email at t.graham@iop.kcl.ac.uk




                                       19
5. Users views of Cognitive Remediation Therapy (jointly with CRiSP)

Diana Rose and Til Wykes

As described in the last Annual report, this project aims to discover what
service users think of a novel psychological treatment to improve memory and
attention. Service users who have received therapy were facilitated to draw up
a questionnaire about satisfaction with the therapy and two of this group were
then trained to be research interviewers. This is a complementary study to the
Randomised Control Trial of CRT funded by the Department of Health (UK).
In 2003 the data collection phase was completed, the data analysis was
begun and this has now been combined with data from the trial.

The future
We aim to finish this project in 2005 and disseminate it to both academic and
user audiences. The two recipients of CRT who carried out the interviews will
be named as authors on all papers.

6. Outcomes of Involuntary Admission to Hospital (the InvolvE project)

Lead Grant Holder; Professor Stephan Priebe, Queen Mary and Westfield
University, London

SURE leads: Professor Til Wykes and Dr Diana Rose

Researchers: Rajinder Sidhu and Simon Clarke

The InvolvE project, supported by the Mental Health Research Network and
funded by the Department of Health, began at SURE in May 2004. Its design
corresponds to a previous European project named EUNOMIA. The England
study started in East London in February 2004 and subsequently at 3 other
sites between May and July 2004 for 32 months. The studies‟ four sites are
the original one in East London and three sites attached to the Mental Health
Research Network „hubs‟ in Bristol, Manchester/Liverpool and South
London/Surrey. This last site is the responsibility of SURE.

The study aims to provide empirical evidence about the practice of involuntary
hospital admissions, its outcomes, and the predictors of outcome in England.
The data is intended to facilitate a rational and constructive debate on the
controversial topic of coercive hospital treatment and inform attempts to
improve practice. Moreover, the findings will be used as a baseline to evaluate
the effects of changes in legislation in the future and allow comparisons with
other countries. This is achieved with the use of questionnaires completed by
sectioned patients at 4 points in time from the date of being sectioned. At
each „hub‟ site a sample of 220 patients will be recruited. A retrospective
assessment of the extent to which the involuntary treatment was or was not
thought to be justified by the patient will be taken as the primary outcome
criterion. Other outcome criteria are treatment satisfaction, symptom change,
use of services after discharge (if applicable) and quality of life scores.



                                      20
The study uses three similar questionnaires, administered by researchers at
four points of time in the patient journey from sectioning. These are within the
first 7 days (in exceptional cases 10 days) after sectioning, (T1), 4 weeks after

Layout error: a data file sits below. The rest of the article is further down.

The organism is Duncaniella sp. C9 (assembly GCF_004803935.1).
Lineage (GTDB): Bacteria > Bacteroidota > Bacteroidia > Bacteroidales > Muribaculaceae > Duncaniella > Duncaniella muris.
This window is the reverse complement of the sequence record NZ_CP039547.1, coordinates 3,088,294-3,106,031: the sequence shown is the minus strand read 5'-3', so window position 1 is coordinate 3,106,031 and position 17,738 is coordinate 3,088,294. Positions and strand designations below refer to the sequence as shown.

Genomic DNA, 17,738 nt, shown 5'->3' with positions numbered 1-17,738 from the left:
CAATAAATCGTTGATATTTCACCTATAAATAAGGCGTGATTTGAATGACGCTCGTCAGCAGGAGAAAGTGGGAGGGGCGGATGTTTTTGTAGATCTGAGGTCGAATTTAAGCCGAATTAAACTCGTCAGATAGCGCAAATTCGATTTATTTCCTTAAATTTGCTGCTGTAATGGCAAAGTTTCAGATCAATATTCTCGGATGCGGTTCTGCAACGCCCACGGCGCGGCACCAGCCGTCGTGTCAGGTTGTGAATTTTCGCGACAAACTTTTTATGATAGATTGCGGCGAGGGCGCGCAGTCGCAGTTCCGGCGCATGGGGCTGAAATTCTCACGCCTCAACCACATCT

admission (T2), and 3 months after admission (T3) and one year after
admission (T4). The interview schedules are quantitative and will be
complemented by qualitative interviews with both patients and carers to
ascertain in detail what patients and their carers think about their detention
and compulsory treatment.

The role of SURE will be to conduct the South London/Surrey arm of the
study, working in three trusts; Surrey Oakland‟s, East Kent and West Kent and
will run over an initial period of 14 months. The project for SURE is based on
the recruitment of participants from rural and semi-rural locations to allow for a
geographical comparison of service perceptions and experiences between
each „hub‟ site. As with all sites, there will be the use of a service user
researcher as well as a non-service user researcher and the effect of this will
be examined as part of the overall study. The Mental Health Research
Network is supporting the study and its co-ordination is to be shared between
the Mental Health Research Network and the Unit for Social and Community
Psychiatry at Queen Mary (University of London).

So far, the SURE team have recruited 180 participants in their first week of
sectioning and the follow-up interviews have shown a good retention rate.

The future
It is anticipate that the SURE team will reach its target of 220 participants in
May 2005. We are confident also of reaching the target of 80 at T3. The
analysis for the quantitative interviews will be conducted at the Unit for Social
and Community Psychiatry at Queen Mary‟s College in London.

 Once the T3 interviews are complete the semi-structured, qualitative
interviews will begin. These will be conducted with a total sample of 40-48
patients and carers (approximately 10-12 each per site), who will be selected
from the main sample (or their carers respectively). The outcome from all
stages will be compared between sites and between different patient groups
across sites. The in-depth interviews will be subjected to thematic content
analysis drawing on some elements of grounded theory. This analysis will be
done jointly at SURE and Queen Mary‟s.

7. The Ethics of pharmacogenetic tailored treatments for depression
(GENDEP)

SURE grant holders – Diana Rose and Til Wykes in collaboration with the
London School of Economics

Researcher: Jasna Russo

This study is funded by a grant from the EU 6th Framework Programme. It
runs alongside a nine-country trial which will investigate whether anti-



                                        21